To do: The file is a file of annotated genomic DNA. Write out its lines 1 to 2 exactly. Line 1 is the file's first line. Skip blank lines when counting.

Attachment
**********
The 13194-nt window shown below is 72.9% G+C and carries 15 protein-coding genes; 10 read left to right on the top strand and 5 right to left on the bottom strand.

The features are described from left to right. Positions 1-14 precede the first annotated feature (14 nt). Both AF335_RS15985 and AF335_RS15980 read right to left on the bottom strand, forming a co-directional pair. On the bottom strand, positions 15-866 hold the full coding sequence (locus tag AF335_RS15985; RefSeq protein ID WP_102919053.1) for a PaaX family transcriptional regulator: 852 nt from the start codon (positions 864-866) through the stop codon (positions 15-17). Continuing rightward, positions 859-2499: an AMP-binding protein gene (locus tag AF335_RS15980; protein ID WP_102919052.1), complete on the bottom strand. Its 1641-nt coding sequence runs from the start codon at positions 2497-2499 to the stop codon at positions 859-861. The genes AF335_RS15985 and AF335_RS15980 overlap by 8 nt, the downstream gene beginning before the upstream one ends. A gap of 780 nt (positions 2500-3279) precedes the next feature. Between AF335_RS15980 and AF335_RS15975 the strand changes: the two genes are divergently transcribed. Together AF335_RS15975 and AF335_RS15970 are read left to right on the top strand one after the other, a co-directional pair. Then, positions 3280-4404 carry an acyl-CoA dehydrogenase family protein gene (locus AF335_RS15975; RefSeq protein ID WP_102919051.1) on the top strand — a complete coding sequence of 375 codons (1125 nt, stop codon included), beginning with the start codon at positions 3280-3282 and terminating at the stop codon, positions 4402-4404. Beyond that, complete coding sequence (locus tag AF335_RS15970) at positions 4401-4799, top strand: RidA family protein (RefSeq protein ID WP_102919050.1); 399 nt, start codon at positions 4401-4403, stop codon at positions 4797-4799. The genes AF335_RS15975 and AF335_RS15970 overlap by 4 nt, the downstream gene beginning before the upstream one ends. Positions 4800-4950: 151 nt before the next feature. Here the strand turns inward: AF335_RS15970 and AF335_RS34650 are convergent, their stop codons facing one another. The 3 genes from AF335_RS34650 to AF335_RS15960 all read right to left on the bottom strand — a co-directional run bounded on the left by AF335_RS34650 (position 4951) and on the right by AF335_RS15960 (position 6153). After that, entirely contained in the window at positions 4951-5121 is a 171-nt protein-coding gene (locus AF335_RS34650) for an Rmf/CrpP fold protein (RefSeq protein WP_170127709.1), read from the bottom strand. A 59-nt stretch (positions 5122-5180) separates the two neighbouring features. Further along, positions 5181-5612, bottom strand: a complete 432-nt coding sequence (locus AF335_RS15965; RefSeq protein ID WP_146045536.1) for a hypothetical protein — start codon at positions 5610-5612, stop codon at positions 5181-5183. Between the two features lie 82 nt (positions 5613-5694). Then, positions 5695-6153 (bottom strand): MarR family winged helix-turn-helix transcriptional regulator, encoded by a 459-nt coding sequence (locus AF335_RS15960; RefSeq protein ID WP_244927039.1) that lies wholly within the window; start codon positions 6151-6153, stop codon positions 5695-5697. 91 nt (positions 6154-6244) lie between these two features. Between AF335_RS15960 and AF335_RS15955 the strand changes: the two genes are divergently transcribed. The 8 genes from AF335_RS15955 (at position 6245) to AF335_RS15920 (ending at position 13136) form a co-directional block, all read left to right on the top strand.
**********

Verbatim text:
The 13194-nt window shown below is 72.9% G+C and carries 15 protein-coding genes; 10 read left to right on the top strand and 5 right to left on the bottom strand.

The features are described from left to right. Positions 1-14 precede the first annotated feature (14 nt). Both AF335_RS15985 and AF335_RS15980 read right to left on the bottom strand, forming a co-directional pair. On the bottom strand, positions 15-866 hold the full coding sequence (locus tag AF335_RS15985; RefSeq protein ID WP_102919053.1) for a PaaX family transcriptional regulator: 852 nt from the start codon (positions 864-866) through the stop codon (positions 15-17). Continuing rightward, positions 859-2499: an AMP-binding protein gene (locus tag AF335_RS15980; protein ID WP_102919052.1), complete on the bottom strand. Its 1641-nt coding sequence runs from the start codon at positions 2497-2499 to the stop codon at positions 859-861. The genes AF335_RS15985 and AF335_RS15980 overlap by 8 nt, the downstream gene beginning before the upstream one ends. A gap of 780 nt (positions 2500-3279) precedes the next feature. Between AF335_RS15980 and AF335_RS15975 the strand changes: the two genes are divergently transcribed. Together AF335_RS15975 and AF335_RS15970 are read left to right on the top strand one after the other, a co-directional pair. Then, positions 3280-4404 carry an acyl-CoA dehydrogenase family protein gene (locus AF335_RS15975; RefSeq protein ID WP_102919051.1) on the top strand — a complete coding sequence of 375 codons (1125 nt, stop codon included), beginning with the start codon at positions 3280-3282 and terminating at the stop codon, positions 4402-4404. Beyond that, complete coding sequence (locus tag AF335_RS15970) at positions 4401-4799, top strand: RidA family protein (RefSeq protein ID WP_102919050.1); 399 nt, start codon at positions 4401-4403, stop codon at positions 4797-4799. The genes AF335_RS15975 and AF335_RS15970 overlap by 4 nt, the downstream gene beginning before the upstream one ends. Positions 4800-4950: 151 nt before the next feature. Here the strand turns inward: AF335_RS15970 and AF335_RS34650 are convergent, their stop codons facing one another. The 3 genes from AF335_RS34650 to AF335_RS15960 all read right to left on the bottom strand — a co-directional run bounded on the left by AF335_RS34650 (position 4951) and on the right by AF335_RS15960 (position 6153). After that, entirely contained in the window at positions 4951-5121 is a 171-nt protein-coding gene (locus AF335_RS34650) for an Rmf/CrpP fold protein (RefSeq protein WP_170127709.1), read from the bottom strand. A 59-nt stretch (positions 5122-5180) separates the two neighbouring features. Further along, positions 5181-5612, bottom strand: a complete 432-nt coding sequence (locus AF335_RS15965; RefSeq protein ID WP_146045536.1) for a hypothetical protein — start codon at positions 5610-5612, stop codon at positions 5181-5183. Between the two features lie 82 nt (positions 5613-5694). Then, positions 5695-6153 (bottom strand): MarR family winged helix-turn-helix transcriptional regulator, encoded by a 459-nt coding sequence (locus AF335_RS15960; RefSeq protein ID WP_244927039.1) that lies wholly within the window; start codon positions 6151-6153, stop codon positions 5695-5697. 91 nt (positions 6154-6244) lie between these two features. Between AF335_RS15960 and AF335_RS15955 the strand changes: the two genes are divergently transcribed. The 8 genes from AF335_RS15955 (at position 6245) to AF335_RS15920 (ending at position 13136) form a co-directional block, all read left to right on the top strand.